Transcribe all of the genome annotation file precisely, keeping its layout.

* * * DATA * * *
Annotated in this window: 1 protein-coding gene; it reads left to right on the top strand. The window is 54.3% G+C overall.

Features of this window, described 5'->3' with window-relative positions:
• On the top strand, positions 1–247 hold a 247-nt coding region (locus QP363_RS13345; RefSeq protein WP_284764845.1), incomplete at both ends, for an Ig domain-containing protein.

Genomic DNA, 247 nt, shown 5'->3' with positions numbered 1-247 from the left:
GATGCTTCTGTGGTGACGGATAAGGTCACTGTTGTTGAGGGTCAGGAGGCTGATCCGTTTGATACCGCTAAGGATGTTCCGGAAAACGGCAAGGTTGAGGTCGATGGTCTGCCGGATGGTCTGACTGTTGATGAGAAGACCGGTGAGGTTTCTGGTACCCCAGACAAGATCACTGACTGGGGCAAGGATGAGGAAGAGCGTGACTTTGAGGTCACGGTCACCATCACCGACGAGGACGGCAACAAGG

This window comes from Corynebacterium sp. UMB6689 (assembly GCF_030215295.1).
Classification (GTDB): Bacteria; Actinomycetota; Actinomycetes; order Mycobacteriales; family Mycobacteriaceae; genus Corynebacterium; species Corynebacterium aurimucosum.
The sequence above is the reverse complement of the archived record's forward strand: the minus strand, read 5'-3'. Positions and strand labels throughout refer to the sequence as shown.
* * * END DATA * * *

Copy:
Annotated in this window: 1 protein-coding gene; it reads left to right on the top strand. The window is 54.3% G+C overall.

Features of this window, described 5'->3' with window-relative positions:
• On the top strand, positions 1–247 hold a 247-nt coding region (locus QP363_RS13345; RefSeq protein WP_284764845.1), incomplete at both ends, for an Ig domain-containing protein.

Genomic DNA, 247 nt, shown 5'->3' with positions numbered 1-247 from the left:
GATGCTTCTGTGGTGACGGATAAGGTCACTGTTGTTGAGGGTCAGGAGGCTGATCCGTTTGATACCGCTAAGGATGTTCCGGAAAACGGCAAGGTTGAGGTCGATGGTCTGCCGGATGGTCTGACTGTTGATGAGAAGACCGGTGAGGTTTCTGGTACCCCAGACAAGATCACTGACTGGGGCAAGGATGAGGAAGAGCGTGACTTTGAGGTCACGGTCACCATCACCGACGAGGACGGCAACAAGG

This window comes from Corynebacterium sp. UMB6689 (assembly GCF_030215295.1).
Classification (GTDB): Bacteria; Actinomycetota; Actinomycetes; order Mycobacteriales; family Mycobacteriaceae; genus Corynebacterium; species Corynebacterium aurimucosum.
The sequence above is the reverse complement of the archived record's forward strand: the minus strand, read 5'-3'. Positions and strand labels throughout refer to the sequence as shown.